The televangelists—the Benny Hinns, the Fred Prices, and the “Word of Faith” preachers—have had a tremendously negative impact on many African American Christians. I call their impact “negative” because it makes Christians feel as if their faith is defective if they get sick. It makes those same Christians think that something is wrong with them if they do not just “have the faith” in a God who has the power “to cure all of their diseases.”

I have had members quoting, with no understanding whatsoever, Psalm 103 while dying of liver cancer. They believe that God will heal all of their disease as Psalm 103 says, and they take the words of that Psalm literally.

If God does not heal them, they reason, it means that their faith was not strong enough. Their family members undergird that kind of distorted teaching, and it makes ministry very difficult while trying to represent a God of love, a God of power, a God of hope and a God who gave His Son that we might have everlasting life.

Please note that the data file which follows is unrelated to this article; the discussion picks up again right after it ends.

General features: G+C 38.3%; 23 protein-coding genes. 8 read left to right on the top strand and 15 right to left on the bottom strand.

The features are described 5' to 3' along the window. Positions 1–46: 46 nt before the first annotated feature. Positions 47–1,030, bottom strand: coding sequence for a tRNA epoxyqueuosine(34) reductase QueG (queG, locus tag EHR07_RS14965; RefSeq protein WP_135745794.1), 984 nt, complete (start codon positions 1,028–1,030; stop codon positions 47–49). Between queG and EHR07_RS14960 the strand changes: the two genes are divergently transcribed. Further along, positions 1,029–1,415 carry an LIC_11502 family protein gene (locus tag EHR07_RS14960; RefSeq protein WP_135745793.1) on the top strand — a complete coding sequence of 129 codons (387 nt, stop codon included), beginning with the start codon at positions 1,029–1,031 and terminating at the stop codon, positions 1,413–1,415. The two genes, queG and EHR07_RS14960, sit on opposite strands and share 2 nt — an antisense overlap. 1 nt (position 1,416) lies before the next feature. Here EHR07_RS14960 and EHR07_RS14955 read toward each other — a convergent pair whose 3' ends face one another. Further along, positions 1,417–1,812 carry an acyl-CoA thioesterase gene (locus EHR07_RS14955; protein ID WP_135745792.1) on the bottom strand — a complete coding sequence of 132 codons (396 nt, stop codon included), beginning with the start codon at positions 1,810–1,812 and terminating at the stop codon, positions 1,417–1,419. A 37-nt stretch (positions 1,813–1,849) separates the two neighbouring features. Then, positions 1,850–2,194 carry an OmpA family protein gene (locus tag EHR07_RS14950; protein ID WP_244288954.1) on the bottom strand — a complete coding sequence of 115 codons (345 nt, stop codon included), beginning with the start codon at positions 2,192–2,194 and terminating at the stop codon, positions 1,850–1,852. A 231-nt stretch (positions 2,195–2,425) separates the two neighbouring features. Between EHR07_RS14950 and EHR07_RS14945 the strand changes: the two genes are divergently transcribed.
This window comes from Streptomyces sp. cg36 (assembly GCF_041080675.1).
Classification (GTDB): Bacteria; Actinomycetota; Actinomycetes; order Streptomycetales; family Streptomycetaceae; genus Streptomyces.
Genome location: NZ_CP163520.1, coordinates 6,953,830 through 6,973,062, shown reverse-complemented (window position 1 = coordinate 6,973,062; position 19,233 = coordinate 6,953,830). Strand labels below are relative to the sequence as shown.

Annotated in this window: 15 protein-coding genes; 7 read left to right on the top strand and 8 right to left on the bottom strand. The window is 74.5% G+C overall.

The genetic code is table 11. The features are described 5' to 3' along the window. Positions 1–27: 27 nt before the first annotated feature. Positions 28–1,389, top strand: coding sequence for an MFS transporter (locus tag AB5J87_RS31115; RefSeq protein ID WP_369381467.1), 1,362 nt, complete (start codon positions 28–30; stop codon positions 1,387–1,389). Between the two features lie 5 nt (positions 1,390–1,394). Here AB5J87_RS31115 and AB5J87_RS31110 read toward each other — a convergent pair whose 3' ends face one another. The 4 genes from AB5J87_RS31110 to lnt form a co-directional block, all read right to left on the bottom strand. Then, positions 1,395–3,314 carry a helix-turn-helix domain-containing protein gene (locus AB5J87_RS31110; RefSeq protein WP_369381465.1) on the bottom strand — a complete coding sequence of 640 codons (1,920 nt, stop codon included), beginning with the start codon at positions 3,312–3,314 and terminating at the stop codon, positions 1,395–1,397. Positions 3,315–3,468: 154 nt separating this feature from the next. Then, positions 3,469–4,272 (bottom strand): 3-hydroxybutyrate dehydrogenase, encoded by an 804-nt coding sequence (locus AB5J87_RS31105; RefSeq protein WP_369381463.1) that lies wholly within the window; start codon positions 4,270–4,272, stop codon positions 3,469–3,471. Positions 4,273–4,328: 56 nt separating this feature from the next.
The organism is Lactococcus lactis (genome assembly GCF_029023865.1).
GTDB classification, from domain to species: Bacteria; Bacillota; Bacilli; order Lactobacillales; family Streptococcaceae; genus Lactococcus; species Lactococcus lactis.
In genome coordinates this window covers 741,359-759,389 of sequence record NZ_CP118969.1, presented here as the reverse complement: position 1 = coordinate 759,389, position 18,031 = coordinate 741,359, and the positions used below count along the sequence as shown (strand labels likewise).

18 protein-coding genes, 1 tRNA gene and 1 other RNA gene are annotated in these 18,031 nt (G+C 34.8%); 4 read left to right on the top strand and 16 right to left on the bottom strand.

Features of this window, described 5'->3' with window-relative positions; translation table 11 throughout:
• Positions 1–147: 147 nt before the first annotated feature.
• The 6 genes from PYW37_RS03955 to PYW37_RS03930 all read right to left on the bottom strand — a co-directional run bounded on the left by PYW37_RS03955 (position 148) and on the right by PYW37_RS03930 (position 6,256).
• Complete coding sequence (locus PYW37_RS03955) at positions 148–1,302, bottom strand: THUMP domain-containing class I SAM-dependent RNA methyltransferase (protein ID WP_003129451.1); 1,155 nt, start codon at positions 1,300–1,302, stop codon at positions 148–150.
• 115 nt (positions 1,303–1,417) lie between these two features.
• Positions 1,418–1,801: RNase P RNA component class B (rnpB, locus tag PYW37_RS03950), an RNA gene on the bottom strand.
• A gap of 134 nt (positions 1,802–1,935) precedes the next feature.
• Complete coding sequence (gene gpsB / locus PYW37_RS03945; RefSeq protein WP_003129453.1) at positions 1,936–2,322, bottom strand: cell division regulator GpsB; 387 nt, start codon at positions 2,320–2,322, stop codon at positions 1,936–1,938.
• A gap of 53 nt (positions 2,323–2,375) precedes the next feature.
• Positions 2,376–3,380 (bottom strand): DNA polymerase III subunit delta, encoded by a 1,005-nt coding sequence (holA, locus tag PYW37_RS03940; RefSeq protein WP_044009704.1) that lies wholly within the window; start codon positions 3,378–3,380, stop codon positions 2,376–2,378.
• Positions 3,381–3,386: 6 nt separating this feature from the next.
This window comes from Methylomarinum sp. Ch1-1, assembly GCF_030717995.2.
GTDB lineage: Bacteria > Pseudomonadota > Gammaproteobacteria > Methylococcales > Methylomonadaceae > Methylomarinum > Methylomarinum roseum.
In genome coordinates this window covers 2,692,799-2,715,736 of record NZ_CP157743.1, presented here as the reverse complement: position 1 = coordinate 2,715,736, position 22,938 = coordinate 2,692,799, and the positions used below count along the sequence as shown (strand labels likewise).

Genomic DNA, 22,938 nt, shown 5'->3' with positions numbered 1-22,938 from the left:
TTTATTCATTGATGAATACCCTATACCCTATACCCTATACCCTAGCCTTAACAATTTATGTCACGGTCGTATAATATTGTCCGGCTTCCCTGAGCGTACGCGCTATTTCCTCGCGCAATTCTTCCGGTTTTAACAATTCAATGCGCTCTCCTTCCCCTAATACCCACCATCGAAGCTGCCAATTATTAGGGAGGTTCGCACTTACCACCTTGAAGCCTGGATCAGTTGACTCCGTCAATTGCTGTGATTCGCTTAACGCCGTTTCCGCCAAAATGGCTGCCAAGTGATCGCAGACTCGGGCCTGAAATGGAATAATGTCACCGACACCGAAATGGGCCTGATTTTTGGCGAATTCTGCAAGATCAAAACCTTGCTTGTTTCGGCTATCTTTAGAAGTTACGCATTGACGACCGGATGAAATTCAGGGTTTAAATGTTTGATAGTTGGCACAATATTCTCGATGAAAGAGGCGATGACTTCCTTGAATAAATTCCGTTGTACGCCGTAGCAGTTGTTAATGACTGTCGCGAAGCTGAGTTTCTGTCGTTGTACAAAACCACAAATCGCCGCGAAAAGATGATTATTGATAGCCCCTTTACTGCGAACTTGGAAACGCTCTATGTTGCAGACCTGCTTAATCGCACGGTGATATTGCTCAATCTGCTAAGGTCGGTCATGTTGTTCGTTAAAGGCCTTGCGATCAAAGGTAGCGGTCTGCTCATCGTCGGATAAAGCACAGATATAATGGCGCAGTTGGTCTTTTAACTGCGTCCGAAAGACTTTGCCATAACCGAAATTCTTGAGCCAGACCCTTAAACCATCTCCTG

In addition, many of the families with whom I have done ministry across the years are in different places when it comes to understanding hospice care, palliative care and end-of-life care, which can make the final stages of a person’s earthly journey as pleasant and as joyful as it can possibly be. Some families are open and receptive to what God does through the persons working in those professions.

The families that are in denial, however, do not want to talk about palliative care. Families who cling to false hope do not want to talk to hospice chaplains or hospice care people because they think that to say yes to hospice care is giving up of life, giving up hope and/or showing a lack of faith in God.

Once some church members are in hospice care, moreover, I have found them to be afraid of OxyContin. They say they do not want to become drug addicts so they deny themselves of the very medication that will ease the pain and suffering that they are experiencing.